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Various studies show that one third to half of Icelanders believe, or at least refuse to deny, the existence of these supernatural beings. They are also believed to live on the Faroe Islands. Often called elves, these beings are more like mirror images of humans, just more beautiful, lucky, intelligent, powerful and spiteful. They can only be seen if they wish to be seen and they hold sway over human lives.
Whether or not they are actually believed in by your average Icelander, they form an important aspect of the cultural heritage of Iceland and are often best characterised as going hand in hand with the Icelanders strong connection to nature. In Iceland, humans have been reminded again and again over the centuries of the sheer power and randomness of nature - it makes sense to attribute these natural occurrences in part to another being. Or as Terry Gunnell, Professor of Folklore at Iceland University, says "there's a sense of the landscape being very alive... a personification of the landscape".
There are two prominent stories about how the hidden people came about. There is mention of elves as far back as 1000 CE but it was not until the 16th and 17th centuries that the stories really became prominent in the public consciousness. In the 18th and 19th centuries, sightings of the hidden folk were quite common and there were many seers who could communicate with them.
The first origin story combines the long history of Christian faith in Iceland with the supernatural. One day in Adam and Eve's garden, God came to visit when Eve was halfway through cleaning her children.
She was embarrassed for her Creator to see her dirty children, so she hid them and presented only her clean children to him. God asked if they were all of their children and she replied yes. God, being omniscient, knew that she was lying and so in retaliation declared those hidden children would remain hidden for all time.
Their descendants are the hidden folk of today, while Adam and Eve's other children are our human ancestors.
The second story tells of a traveller who stops at a farm for supper. The farm family have two beautiful daughters and he asks if one will join him in his bed. As he tries to embrace her, he finds his hands go straight through her body as though she is not there. She explains that she is only a spirit without a physical body.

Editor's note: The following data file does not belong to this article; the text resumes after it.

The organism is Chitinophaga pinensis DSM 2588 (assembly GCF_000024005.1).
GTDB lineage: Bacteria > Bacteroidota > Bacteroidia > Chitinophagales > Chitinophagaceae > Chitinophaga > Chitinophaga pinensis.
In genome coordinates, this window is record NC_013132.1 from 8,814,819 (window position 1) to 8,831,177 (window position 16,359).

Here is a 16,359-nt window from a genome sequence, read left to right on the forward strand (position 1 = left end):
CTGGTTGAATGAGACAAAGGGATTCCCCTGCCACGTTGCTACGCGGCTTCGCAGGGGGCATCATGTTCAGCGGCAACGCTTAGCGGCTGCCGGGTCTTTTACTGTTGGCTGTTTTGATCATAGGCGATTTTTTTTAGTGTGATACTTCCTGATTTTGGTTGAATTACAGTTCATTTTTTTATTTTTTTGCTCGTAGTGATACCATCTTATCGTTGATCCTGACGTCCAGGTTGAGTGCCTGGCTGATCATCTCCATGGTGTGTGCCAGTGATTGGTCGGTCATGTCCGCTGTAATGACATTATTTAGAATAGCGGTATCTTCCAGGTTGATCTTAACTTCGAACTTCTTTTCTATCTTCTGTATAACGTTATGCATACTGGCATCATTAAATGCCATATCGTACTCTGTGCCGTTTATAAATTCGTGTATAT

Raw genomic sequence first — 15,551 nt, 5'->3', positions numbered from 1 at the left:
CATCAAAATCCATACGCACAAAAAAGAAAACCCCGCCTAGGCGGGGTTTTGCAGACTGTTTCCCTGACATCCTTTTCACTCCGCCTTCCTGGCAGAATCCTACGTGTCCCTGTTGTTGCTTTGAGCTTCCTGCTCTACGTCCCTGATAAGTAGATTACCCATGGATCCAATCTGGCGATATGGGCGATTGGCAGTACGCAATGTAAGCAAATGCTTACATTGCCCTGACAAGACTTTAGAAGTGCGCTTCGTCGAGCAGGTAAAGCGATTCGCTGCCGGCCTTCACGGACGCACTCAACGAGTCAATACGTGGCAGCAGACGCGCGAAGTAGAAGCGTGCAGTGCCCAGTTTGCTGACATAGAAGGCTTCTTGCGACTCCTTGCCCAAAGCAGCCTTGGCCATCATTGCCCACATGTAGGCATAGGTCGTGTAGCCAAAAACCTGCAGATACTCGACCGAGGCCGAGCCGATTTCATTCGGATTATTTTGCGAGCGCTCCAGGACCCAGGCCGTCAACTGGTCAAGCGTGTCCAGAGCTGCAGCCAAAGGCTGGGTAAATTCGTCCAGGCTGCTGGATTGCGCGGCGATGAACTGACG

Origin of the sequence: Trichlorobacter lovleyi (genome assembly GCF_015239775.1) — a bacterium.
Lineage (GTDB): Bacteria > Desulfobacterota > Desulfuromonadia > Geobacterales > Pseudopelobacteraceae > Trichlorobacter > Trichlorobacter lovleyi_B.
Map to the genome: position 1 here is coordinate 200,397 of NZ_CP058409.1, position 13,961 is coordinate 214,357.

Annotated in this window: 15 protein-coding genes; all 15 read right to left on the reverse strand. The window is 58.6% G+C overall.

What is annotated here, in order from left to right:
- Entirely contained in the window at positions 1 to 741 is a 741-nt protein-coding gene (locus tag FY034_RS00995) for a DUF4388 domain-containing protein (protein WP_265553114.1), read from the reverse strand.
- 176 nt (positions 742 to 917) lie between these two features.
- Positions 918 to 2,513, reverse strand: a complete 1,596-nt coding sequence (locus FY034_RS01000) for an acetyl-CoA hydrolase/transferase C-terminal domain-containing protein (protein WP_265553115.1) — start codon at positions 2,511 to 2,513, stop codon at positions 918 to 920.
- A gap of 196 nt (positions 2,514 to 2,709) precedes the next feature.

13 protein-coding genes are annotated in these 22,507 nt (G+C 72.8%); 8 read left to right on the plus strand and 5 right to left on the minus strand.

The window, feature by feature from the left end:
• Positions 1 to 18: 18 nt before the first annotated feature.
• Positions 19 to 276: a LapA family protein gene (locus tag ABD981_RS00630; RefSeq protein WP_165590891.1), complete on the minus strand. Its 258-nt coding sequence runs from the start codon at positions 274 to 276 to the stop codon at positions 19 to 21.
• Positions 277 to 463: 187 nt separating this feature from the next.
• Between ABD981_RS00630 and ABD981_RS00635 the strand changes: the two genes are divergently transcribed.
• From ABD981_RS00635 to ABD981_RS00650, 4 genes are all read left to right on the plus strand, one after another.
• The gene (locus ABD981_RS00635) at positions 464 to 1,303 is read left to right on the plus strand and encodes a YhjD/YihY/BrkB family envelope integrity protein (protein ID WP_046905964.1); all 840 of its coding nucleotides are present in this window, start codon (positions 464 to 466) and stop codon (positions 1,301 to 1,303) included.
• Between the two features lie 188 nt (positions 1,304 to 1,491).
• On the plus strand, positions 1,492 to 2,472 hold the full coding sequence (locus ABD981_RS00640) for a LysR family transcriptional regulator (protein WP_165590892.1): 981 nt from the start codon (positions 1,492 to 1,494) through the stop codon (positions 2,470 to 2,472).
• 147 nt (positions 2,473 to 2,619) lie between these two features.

When Lucifer was expelled from Heaven with his army of fallen angels, those angels who neither fought him nor joined him were cast to the earth, to live as spirits among the hills and rocks.
Alaric Hall, a lecturer in Medieval English Literature and researcher into Icelandic folklore, speculates that part of the reason that hidden people emerged harks back to the Viking tradition of conquering during the Middle Ages. There is no evidence that anyone lived on Iceland before the Vikings arrived, making them the indigenous people of the land. However, Hall suggests that this idea of a hidden people, resisting through powerful acts of nature, emerged at this time for the Viking people to take pride in conquering Iceland over an 'other'.
In the 18th and 19th centuries the hidden folk were similar to contemporary people -
they farmed or fished, they got married, had children, had pastors and had funerals. But everything they did, they did better than humans.
They were the source of human envy - when famine swept the land, many young shepherds claimed to have seen huldufolk in the hills feasting.
Today, the huldufolk are depicted in country settings, in 19th century rural dress. They stand for the old ways of Iceland, where mere survival was a struggle, and remind society at intermittent times that nature still rules with impressive shows of power (volcanoes, rockslides, etc.).
Stories of hidden folk form an essential part of the social fabric of modern day Iceland. There is an elfschool in the capital and tours are regularly run in Hafnarfjorour, considered the elf capital of Iceland.
Not only are they a huge tourist draw to the newly booming tourism industry, but they have an impact on urban planning. There are a number of instances where roads have had to be redirected or halted due to crossing the path of an Elven church or dwelling. So much so in fact that the Icelandic Road and Coastal Administration (who manage these projects) have developed a standard five page reply to any press inquiries about such a matter.
Often the issues are resolved through a seer mediating and finding the hidden folk a new home or the road even being redirected. Failure to pay attention to the concerns of the hidden folk have resulted in expensive machinery breaking and freak accidents befalling workmen.
So whether individuals believe in the hidden folk or not, the general approach is to respect their dwelling places.
To read some of the hidden people legends, see the Reykjavik Grapevine's collection.